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Analysts Discuss Republic System as Afghanistan Faces Crossroads

On July 17, 1973, former Prime Minister Mohammad Daoud Khan led a coup against Afghanistan’s last king, Mohammad Zahir Shah, overthrowing the monarchy system and setting the stage for a republic system to take shape in Afghanistan.

TOLOnews reporter Haseeba Atakpal discussed the origins and history of the republic system in Afghanistan with analysts.

“A republic system is governance by the people, it means that the people directly govern the national sovereignty through their representatives,” said Abdul Sattar Saadat, a political analyst.

For a second time, a republic system in Afghanistan took shape after the downfall of the Taliban regime in 2001.

The current system consists of a national assembly, judicial body, executive body and other institutions such as provincial councils and district councils.

“It is a system which encompasses all minorities, all ethnicities and all institutions feel enfranchised based on their share,” said Shamsul Haq Arianfar, member of Jamiat-e-Islami party.

Two decades have now passed since the establishment of the republic system in Afghanistan. Today Afghanistan has achieved major gains in various fields such as women’s rights, press freedom and democratic principles.

With all this, the republic system has been transformed into the most important hot issue between the Taliban and the Afghan government. The Taliban has insisted on the dissolution of republic system. But the Afghan government and the political leaders have said that maintaining the republic system is their red line.

Some experts believe that if the republic system in Afghanistan is substituted with a new system, the people's right to vote will be taken away and social justice and equal rights will be destroyed.

“If emirate (term used for Taliban’s system of governance) accepts this inclusivity, if an emirate accepts the rights of women, the rights of men, the rights of youth, the rights of civil society institutions, the private institutions and cultural diversity as the people want them, then it does not remain an emirate,” said political analyst Faramarz Tamanna.

Analysts Discuss Republic System as Afghanistan Faces Crossroads

The current system consists of a national assembly, judicial body, executive body and other institutions such as provincial councils and district councils.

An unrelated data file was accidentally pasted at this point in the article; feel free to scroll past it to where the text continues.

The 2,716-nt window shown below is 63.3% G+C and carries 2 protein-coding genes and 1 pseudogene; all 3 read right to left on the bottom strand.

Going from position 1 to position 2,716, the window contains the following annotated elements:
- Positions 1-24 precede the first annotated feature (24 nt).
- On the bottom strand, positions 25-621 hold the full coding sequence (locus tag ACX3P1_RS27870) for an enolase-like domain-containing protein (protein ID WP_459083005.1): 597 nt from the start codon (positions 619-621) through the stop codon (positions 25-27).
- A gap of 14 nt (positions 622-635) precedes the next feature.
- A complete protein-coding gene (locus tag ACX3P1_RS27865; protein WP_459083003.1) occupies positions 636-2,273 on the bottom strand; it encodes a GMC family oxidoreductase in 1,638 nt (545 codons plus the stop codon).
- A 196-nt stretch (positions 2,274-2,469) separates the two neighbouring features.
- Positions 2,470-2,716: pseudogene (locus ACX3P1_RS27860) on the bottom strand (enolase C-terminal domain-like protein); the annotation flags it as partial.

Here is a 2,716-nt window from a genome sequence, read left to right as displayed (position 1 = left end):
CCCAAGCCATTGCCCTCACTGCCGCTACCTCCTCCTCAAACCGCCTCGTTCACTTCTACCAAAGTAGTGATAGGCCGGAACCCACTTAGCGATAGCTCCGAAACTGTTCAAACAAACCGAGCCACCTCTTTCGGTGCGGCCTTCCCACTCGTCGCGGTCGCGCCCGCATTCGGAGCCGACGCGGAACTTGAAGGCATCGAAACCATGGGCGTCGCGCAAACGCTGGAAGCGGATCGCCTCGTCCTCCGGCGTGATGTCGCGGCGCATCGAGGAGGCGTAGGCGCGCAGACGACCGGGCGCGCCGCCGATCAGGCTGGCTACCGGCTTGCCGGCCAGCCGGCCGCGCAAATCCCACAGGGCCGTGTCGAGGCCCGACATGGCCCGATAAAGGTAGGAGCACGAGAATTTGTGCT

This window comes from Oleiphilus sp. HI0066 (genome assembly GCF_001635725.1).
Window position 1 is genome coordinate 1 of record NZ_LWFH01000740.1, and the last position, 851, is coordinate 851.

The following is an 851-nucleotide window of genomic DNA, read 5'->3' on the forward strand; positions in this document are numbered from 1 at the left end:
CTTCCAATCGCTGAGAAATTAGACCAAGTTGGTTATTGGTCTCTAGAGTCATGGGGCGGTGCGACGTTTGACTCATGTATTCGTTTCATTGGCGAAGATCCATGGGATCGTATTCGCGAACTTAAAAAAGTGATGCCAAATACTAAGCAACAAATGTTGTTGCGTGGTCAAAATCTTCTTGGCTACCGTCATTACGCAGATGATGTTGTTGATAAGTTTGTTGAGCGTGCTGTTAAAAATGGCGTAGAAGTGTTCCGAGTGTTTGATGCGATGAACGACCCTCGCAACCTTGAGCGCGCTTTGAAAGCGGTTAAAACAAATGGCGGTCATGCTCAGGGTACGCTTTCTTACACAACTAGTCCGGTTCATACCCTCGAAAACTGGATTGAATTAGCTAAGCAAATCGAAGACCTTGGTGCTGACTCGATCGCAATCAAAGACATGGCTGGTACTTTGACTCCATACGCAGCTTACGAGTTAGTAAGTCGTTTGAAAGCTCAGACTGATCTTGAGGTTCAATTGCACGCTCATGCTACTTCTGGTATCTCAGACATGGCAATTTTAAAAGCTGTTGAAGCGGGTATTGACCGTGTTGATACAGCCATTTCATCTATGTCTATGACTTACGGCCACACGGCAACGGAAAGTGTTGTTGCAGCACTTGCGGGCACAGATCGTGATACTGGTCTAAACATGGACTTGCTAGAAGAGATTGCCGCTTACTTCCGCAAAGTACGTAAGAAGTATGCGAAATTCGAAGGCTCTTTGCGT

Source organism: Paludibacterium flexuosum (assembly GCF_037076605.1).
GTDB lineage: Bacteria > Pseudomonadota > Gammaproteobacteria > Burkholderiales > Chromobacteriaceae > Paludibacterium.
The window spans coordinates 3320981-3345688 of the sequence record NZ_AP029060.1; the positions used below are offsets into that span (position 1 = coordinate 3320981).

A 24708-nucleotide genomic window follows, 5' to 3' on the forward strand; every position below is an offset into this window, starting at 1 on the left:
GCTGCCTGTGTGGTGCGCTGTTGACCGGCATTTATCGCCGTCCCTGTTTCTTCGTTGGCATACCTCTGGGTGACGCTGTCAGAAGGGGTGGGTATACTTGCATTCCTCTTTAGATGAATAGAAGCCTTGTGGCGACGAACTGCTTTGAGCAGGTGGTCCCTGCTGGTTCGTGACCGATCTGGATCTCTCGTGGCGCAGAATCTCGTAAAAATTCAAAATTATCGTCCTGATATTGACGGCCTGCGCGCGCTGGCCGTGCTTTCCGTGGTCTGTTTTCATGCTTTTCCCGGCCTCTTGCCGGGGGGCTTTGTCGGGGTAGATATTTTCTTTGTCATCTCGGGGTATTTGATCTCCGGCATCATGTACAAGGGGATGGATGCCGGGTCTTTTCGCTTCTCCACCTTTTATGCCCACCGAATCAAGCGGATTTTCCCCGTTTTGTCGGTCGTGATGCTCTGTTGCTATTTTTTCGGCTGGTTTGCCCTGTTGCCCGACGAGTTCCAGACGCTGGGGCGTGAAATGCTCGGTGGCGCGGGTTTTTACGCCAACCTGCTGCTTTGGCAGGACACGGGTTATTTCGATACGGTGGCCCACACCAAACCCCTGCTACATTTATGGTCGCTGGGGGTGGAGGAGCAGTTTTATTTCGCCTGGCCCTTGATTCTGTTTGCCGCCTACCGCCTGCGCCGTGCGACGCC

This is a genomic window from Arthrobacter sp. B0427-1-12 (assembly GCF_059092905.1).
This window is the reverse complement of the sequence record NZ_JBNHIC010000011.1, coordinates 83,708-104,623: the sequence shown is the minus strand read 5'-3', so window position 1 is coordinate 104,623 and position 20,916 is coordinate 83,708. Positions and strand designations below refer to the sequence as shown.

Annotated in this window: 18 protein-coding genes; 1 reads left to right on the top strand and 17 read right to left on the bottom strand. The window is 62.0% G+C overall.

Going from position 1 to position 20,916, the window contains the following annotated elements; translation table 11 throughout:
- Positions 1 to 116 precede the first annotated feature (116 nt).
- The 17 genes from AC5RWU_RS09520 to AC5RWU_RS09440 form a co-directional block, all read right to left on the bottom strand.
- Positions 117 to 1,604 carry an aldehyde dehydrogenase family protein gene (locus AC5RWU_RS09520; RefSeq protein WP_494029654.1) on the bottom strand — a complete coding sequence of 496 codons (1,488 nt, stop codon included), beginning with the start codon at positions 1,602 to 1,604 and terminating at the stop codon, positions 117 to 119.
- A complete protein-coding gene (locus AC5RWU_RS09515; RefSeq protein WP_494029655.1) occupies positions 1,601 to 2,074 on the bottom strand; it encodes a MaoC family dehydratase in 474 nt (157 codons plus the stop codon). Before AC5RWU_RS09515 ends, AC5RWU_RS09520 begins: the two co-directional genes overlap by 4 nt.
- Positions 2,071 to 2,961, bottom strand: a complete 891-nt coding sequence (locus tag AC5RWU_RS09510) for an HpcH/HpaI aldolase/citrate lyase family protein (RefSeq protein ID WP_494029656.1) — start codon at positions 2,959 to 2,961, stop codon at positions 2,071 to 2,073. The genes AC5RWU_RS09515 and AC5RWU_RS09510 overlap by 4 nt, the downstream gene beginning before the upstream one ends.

تصویر بندانگشتی

On July 17, 1973, former Prime Minister Mohammad Daoud Khan led a coup against Afghanistan’s last king, Mohammad Zahir Shah, overthrowing the monarchy system and setting the stage for a republic system to take shape in Afghanistan.

TOLOnews reporter Haseeba Atakpal discussed the origins and history of the republic system in Afghanistan with analysts.

“A republic system is governance by the people, it means that the people directly govern the national sovereignty through their representatives,” said Abdul Sattar Saadat, a political analyst.

For a second time, a republic system in Afghanistan took shape after the downfall of the Taliban regime in 2001.

The current system consists of a national assembly, judicial body, executive body and other institutions such as provincial councils and district councils.

“It is a system which encompasses all minorities, all ethnicities and all institutions feel enfranchised based on their share,” said Shamsul Haq Arianfar, member of Jamiat-e-Islami party.

Two decades have now passed since the establishment of the republic system in Afghanistan. Today Afghanistan has achieved major gains in various fields such as women’s rights, press freedom and democratic principles.

With all this, the republic system has been transformed into the most important hot issue between the Taliban and the Afghan government. The Taliban has insisted on the dissolution of republic system. But the Afghan government and the political leaders have said that maintaining the republic system is their red line.

Some experts believe that if the republic system in Afghanistan is substituted with a new system, the people's right to vote will be taken away and social justice and equal rights will be destroyed.

“If emirate (term used for Taliban’s system of governance) accepts this inclusivity, if an emirate accepts the rights of women, the rights of men, the rights of youth, the rights of civil society institutions, the private institutions and cultural diversity as the people want them, then it does not remain an emirate,” said political analyst Faramarz Tamanna.

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